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PHOTOS: Soulive with Nigel Hall Band & The Shady Horns @ Magic Bag Ferndale by Drew Bender

The funk was brought to Ferndale on Saturday night
as Buffalo's funk/jazz/soul 'trio' Soulive
shook up the Magic Bag.

On the first simultaneously beautiful and stormy weekend of 2009, even intermittent bouts of thunder and rain couldn't keep Detroiters from lookin to get their groove on. Opening for Soulive was R&B, jazz, and soul singer and songwriter Nigel Hall.

I recently purchased some decaf coffee from Trader Joes called 'Smooth and REALLY Mellow' - pretty good stuff - and Nigel Hall makes that coffee look harsh in comparison. Hall summoned forth the spirits of Donny Hathaway and Marvin Gaye, taking his audience to bed and to church all in the same song. All this, rather briefly, from one man and a keyboard. Hall's opening four songs warmed the audience up as the Magic Bag started filling in. From what I could gather, pre-show ticket sales had been less than had been hoped for and the venue and band were sweating it a bit. I was shooting pictures from all over the venue, thanks to incredibly gracious access provided by the band and their tour manager Tony.

I like the Magic Bag, all in all, and $4.50 Bell's seems mostly reasonable for a music venue, but until I grow a 3rd arm, shooting photos and drinking beer makes me wanna get a beer helmet, or at least a beer camelback (whiskey and coke works too; vodka tonic anyone?).

At some point at the end of Nigel Hall's opening set I looked around and judged the room to be at probably 60% capacity - not so great for a Saturday night for a band that's opened for the Rolling Stones, Dave Matthews Band, and that has featured artists such as Fred Wesley, Talib Kweli, ?uest Love and Black Thought on their albums.

At that point I started talking to my old friends Miko and Z-man (whose recording of the show can be downloaded via torrent at ) and then at about 10:30, Soulive came on stage. I spent the first short bit up on the rail, and when I turned around during the first song, I realized the Magic Bag was pretty full. And truth be told, the crowd at the Magic Bag was a great cross-section of metro-Detroit.

Men and women of all ages and races were on hand, and the Magic Bag had lots of tables and seating, and most of the crowd there by show time were able to get a seat. As Soulive took the stage, the small dancefloor started filling in and then it got pretty packed.

But all in all, the crowd was awesome.

People were loving the music and the first real sunshine we've seen this year was still shining in people's eyes well into the night. Despite the aisles filling in and the dance floor space per capita decreasing, I never had any problem moving around (or not much).

Started 10 years ago by brothers Alan Evans (drums) and Neal Evans (Keys, Hammond B3), and guitarist Eric Krasno, Soulive combines a smooth and creamy mixture of soul, jazz, and R&B, covered in a crunchy layer of FUNK. Some of my favorite music in the past decade has been bands and projects like Greyboy Allstars, Garaj Mahal, Galactic, or Medeski, Martin, & Wood, or even the Benevento-Russo Duo.

I love the improvisation, the musicianship, the precision in these bands that create amazing original songs and reinterpret jazz, funk, and rock standards. I first saw Soulive at the first Bonnaroo festival in 2002 and remember enjoying their East Coast funk. Seeing them now, I realize that for how good they were then, how far they've become since. Erik Krasno is equal to any funk guitarist around (and he's got great 'guitar face.') The Brothers Evans kept it all moving as the bass-less trio always shows they're missing NOTHING.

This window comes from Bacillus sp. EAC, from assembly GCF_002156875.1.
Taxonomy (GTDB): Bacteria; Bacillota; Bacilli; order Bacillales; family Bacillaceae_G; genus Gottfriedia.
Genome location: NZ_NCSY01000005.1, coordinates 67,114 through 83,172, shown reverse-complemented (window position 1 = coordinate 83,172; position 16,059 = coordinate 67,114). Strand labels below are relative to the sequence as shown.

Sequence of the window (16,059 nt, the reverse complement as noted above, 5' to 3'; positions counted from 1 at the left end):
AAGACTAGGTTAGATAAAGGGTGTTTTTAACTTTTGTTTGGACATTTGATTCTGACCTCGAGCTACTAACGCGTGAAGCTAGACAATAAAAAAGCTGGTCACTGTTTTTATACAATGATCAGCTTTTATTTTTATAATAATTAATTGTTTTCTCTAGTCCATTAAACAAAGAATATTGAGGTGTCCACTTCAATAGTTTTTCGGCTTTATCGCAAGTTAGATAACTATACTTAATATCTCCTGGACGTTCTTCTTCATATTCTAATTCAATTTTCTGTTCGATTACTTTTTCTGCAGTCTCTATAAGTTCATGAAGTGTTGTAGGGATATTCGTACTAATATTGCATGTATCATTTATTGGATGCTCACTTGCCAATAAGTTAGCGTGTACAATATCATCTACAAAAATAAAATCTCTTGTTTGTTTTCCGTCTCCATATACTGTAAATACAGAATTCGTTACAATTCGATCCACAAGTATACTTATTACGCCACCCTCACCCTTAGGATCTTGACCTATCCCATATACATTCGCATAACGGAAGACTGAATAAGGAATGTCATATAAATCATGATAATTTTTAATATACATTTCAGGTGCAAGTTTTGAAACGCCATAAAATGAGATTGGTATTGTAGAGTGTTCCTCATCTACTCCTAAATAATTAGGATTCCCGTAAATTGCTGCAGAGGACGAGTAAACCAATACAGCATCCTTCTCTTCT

Alan Evans' drumming was pretty fantastic - I lack the part of my brain that any jazz drummer must have to keep those kinds of counts for all limbs simultaneously, and I can't help but feel like it's almost super-human. On keys and Hammond B3 was Neal Evans whose deeply chunky basslines, funkadelic keys, and warbling riffs matched well with the other two and who I couldn't help but stand back and watch in awe at times.

Coming out on stage with the band after the first song were the Shady Horns - Sam Kininger and Ryan Zoidis on alto and tenor/baritone sax. These two musicians have been playing with Soulive for a while and their compliment to the overall sound was evident through most of the night. Alternating at times between slower jazz grooves and dirty, swinging, funk jobs, the band was periodically joined by Nigel Hall behind the microphone. On one appearance on stage with the band, Nigel Hall brought up Detroit's own Dwele who joined Hall and Soulive for a raging Move on Up as the party kicked it into overdrive. With the five-piece band even their setlist transitioned from softer heady staccato noodling to a soul shakedown party (no, they didn't actually play the song), the crowd stayed with them all the way.

Closing their set as just the trio showed once again that there's little they're not adept at pulling off. As appealing as the lush, big, brassy tones of the woodwind saxes combine with Soulive, the trio alone is such a tight combo demonstrating great musical agility that it's hard not to come away feelin a little whupped.

Their encore cover of the Beatles' Get Back was a welcome lighter, but still crazy number, and the JB encore had Nigel Hall channeling James Brown in a super funky finale. It was one show that left me more energized than I'd started out, and as I wandered outside I couldn't wait to see Soulive again when they play Rothybury.


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